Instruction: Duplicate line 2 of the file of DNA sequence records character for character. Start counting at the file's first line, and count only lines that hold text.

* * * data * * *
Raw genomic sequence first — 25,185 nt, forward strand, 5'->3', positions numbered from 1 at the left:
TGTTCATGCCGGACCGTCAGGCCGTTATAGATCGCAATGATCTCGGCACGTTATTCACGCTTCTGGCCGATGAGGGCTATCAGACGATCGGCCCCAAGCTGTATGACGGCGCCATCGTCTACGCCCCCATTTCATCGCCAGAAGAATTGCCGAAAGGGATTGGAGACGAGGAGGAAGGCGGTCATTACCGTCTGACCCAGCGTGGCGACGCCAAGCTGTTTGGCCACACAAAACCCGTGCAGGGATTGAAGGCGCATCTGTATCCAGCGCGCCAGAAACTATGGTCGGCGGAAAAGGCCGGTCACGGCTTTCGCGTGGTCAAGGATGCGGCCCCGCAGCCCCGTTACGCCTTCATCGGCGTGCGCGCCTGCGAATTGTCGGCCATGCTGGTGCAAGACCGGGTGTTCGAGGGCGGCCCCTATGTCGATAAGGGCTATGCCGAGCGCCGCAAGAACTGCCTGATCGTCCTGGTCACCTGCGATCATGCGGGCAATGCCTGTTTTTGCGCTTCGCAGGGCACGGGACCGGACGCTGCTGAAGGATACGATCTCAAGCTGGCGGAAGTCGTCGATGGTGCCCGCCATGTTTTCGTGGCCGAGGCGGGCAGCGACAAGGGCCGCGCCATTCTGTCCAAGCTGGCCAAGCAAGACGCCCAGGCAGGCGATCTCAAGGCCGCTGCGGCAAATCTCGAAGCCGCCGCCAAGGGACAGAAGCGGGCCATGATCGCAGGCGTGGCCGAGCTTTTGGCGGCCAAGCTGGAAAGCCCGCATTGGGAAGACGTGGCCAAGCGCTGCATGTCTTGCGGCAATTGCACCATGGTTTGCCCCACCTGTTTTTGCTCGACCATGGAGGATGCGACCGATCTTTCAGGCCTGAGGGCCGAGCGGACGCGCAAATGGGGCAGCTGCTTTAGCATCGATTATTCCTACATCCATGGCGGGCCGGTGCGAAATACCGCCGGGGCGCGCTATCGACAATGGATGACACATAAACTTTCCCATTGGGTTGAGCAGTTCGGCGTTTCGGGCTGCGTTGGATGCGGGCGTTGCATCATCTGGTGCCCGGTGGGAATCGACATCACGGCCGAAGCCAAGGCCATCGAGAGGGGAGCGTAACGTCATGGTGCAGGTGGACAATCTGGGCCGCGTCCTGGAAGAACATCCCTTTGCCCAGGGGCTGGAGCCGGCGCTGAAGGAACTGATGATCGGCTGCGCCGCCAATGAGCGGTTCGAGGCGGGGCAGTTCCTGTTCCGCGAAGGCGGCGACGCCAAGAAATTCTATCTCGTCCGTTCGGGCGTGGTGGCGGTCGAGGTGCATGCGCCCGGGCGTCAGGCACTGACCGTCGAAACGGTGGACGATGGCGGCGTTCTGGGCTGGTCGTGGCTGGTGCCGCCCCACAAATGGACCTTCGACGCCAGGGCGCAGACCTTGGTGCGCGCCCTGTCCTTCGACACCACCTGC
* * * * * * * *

TGTTCATGCCGGACCGTCAGGCCGTTATAGATCGCAATGATCTCGGCACGTTATTCACGCTTCTGGCCGATGAGGGCTATCAGACGATCGGCCCCAAGCTGTATGACGGCGCCATCGTCTACGCCCCCATTTCATCGCCAGAAGAATTGCCGAAAGGGATTGGAGACGAGGAGGAAGGCGGTCATTACCGTCTGACCCAGCGTGGCGACGCCAAGCTGTTTGGCCACACAAAACCCGTGCAGGGATTGAAGGCGCATCTGTATCCAGCGCGCCAGAAACTATGGTCGGCGGAAAAGGCCGGTCACGGCTTTCGCGTGGTCAAGGATGCGGCCCCGCAGCCCCGTTACGCCTTCATCGGCGTGCGCGCCTGCGAATTGTCGGCCATGCTGGTGCAAGACCGGGTGTTCGAGGGCGGCCCCTATGTCGATAAGGGCTATGCCGAGCGCCGCAAGAACTGCCTGATCGTCCTGGTCACCTGCGATCATGCGGGCAATGCCTGTTTTTGCGCTTCGCAGGGCACGGGACCGGACGCTGCTGAAGGATACGATCTCAAGCTGGCGGAAGTCGTCGATGGTGCCCGCCATGTTTTCGTGGCCGAGGCGGGCAGCGACAAGGGCCGCGCCATTCTGTCCAAGCTGGCCAAGCAAGACGCCCAGGCAGGCGATCTCAAGGCCGCTGCGGCAAATCTCGAAGCCGCCGCCAAGGGACAGAAGCGGGCCATGATCGCAGGCGTGGCCGAGCTTTTGGCGGCCAAGCTGGAAAGCCCGCATTGGGAAGACGTGGCCAAGCGCTGCATGTCTTGCGGCAATTGCACCATGGTTTGCCCCACCTGTTTTTGCTCGACCATGGAGGATGCGACCGATCTTTCAGGCCTGAGGGCCGAGCGGACGCGCAAATGGGGCAGCTGCTTTAGCATCGATTATTCCTACATCCATGGCGGGCCGGTGCGAAATACCGCCGGGGCGCGCTATCGACAATGGATGACACATAAACTTTCCCATTGGGTTGAGCAGTTCGGCGTTTCGGGCTGCGTTGGATGCGGGCGTTGCATCATCTGGTGCCCGGTGGGAATCGACATCACGGCCGAAGCCAAGGCCATCGAGAGGGGAGCGTAACGTCATGGTGCAGGTGGACAATCTGGGCCGCGTCCTGGAAGAACATCCCTTTGCCCAGGGGCTGGAGCCGGCGCTGAAGGAACTGATGATCGGCTGCGCCGCCAATGAGCGGTTCGAGGCGGGGCAGTTCCTGTTCCGCGAAGGCGGCGACGCCAAGAAATTCTATCTCGTCCGTTCGGGCGTGGTGGCGGTCGAGGTGCATGCGCCCGGGCGTCAGGCACTGACCGTCGAAACGGTGGACGATGGCGGCGTTCTGGGCTGGTCGTGGCTGGTGCCGCCCCACAAATGGACCTTCGACGCCAGGGCGCAGACCTTGGTGCGCGCCCTGTCCTTCGACACCACCTGC